The Life Cycle of a Virus: How Viruses Live, Attack & Replicate

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  • 0:05 Viral Lifecycle
  • 0:40 Attachment and Penetration
  • 2:39 Uncoating,…
  • 6:44 Maturation and Release
  • 9:18 Lesson Summary
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Lesson Transcript
Instructor: Artem Cheprasov

Artem has a doctor of veterinary medicine degree.

Find out how viruses infect and replicate as we explore the important steps of the virus life cycle, including attachment, uncoating, penetration, replication, and release, as well as the lysogenic and lytic cycles.

Viral Life Cycle

Let's take a little trip into the future. Our mission will be to find out the secrets of a mad scientist's lab and how it is that he is able to create little clones of himself at the push of a button. The little clones are running wild and wreaking havoc all over our future city, so it is of utmost importance we figure out how he produces clones so quickly. Thankfully, since we are ardent students of virology, we can figure out how the mad scientist does what he does by comparing his work to the life cycle of viruses.

Attachment and Penetration

In order to figure out the madman's secrets, we need to climb into his lab. Thankfully, we have some masks to help protect our identity and a grappling hook specifically designed for this building. Similarly, when viruses want to attack a living host or cell, they use a very specific protein on the outer surface of its capsid or envelope that will allow its attachment to the surface of the host cell.

This specificity is really important as the virus doesn't want to attach to just anything that comes its way because it may have no use for it. Hence, having a specific hook that will only attach to its specific target's surface receptors will improve its chances of survival. This process, the process of viral capsid or envelope proteins attaching to the receptors on a target cell, is termed, not surprisingly, attachment. The specific set of cells or entities upon which a virus can successfully attach to is known as its host range.

Next, we can use the grappling hook we threw onto the roof of the building to climb up and use a stolen key to a door on the roof in order to penetrate inside the lab. Similarly, viruses undergo penetration, the process of entering a host, through several mechanisms. Some viruses inject their genomes into the cell by using a needle and syringe-type mechanism. Other viruses will actually trick the cell into engulfing the virus into the cell, something called endocytosis. Further still, enveloped viruses will undergo a process called membrane fusion whereby their envelope will fuse with the envelope of the cell. This will allow the virus to enter into the cell without any impediment.

Uncoating, Replication, and the Life Cycles

Okay, now that we're inside the lab, there's no point in keeping those masks on or those coats on. We can remove them to reveal who we are since no one from the outside can see us. Viruses, upon penetration into the cell, will also uncoat themselves by removing their viral capsid and thereby unmask the nucleic acid inside. This entire process is called uncoating and again is a process whereupon the viral capsid is removed in order to release the viral nucleic acid into the host.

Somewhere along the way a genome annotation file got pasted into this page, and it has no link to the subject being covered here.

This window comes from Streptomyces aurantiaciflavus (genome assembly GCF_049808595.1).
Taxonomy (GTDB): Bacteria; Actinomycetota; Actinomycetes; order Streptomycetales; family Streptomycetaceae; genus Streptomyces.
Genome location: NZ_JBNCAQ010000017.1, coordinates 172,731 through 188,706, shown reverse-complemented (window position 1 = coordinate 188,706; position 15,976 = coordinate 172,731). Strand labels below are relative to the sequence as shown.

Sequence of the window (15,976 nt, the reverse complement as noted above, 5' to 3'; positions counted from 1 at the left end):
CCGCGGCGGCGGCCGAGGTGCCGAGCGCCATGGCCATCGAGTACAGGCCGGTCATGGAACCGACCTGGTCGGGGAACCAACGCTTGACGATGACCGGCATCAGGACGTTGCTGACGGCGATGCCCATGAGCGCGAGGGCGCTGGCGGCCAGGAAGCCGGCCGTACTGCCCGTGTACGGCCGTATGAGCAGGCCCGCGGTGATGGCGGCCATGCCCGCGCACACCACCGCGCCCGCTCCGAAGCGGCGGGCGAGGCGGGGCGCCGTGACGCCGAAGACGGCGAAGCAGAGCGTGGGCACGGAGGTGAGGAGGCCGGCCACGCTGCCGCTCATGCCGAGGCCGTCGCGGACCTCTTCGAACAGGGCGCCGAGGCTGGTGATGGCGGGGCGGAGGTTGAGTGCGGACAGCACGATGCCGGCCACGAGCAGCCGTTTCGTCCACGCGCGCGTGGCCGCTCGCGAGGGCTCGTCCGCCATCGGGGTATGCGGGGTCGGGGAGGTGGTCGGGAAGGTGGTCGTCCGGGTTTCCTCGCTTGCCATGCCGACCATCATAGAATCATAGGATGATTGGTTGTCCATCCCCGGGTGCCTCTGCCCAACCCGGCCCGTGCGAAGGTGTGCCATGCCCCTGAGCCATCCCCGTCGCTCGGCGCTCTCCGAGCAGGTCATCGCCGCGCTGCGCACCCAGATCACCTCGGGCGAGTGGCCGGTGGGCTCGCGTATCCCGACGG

Now that we're unmasked and the viral nucleic acid is released into the host, we can begin to replicate the little madman's clones to see how he's been creating all of these havoc-wreakers all along. It turns out that the viral nucleic acid, be it DNA or RNA, will basically take over the host once inside. There are many processes by which this occurs, and this will be covered in later lessons.

In general, what you need to grasp now is that the viral genome will take over the host cell in order to copy its own nucleic acid many times over and use the organelles and metabolic processes of the cell to create and assemble the proteins for its capsid. This entire process is called replication, which is, again, a process whereby a virus uses its host to copy its genome, generate and assemble a protein capsid, and thereby reproduce itself.

So, what our mad scientist basically did is copy his own genome many times over and use a bunch of equipment in the lab to create and assemble little clones of himself. Sometimes, the viral genome will actually integrate itself into the host's chromosomes. When the viral genome is integrated into, and replicates along with, the host's genome, we call this viral genome a provirus. A provirus is a term specific to viruses that infect animal cells. Likewise, when a bacteriophage's genome integrates into, and replicates along with, the host's genome, we call this viral genome a prophage. Remember that a bacteriophage is a term specific to viruses that infect bacteria.

In either case, you can liken it to our mad scientist attaching part of his DNA to a file on his computer's hard drive. Whenever any other user copies that same file, they will inadvertently copy the viral genome as well, allowing it to become more numerous every time someone else copies that file. Very clever - very clever indeed.

When a prophage is passively replicated along with its host's genome, we term it the lysogenic cycle. In this passive cycle, no viruses are produced, and the viral genome is simply copied if the host replicates. This cycle is more colloquially known as a latent infection, and its virus is called a temperate virus. This is when the virus lies dormant until triggered. An animal virus cannot undergo a true lysogenic cycle like the bacteriophage can, but slightly similar latent infections do occur.

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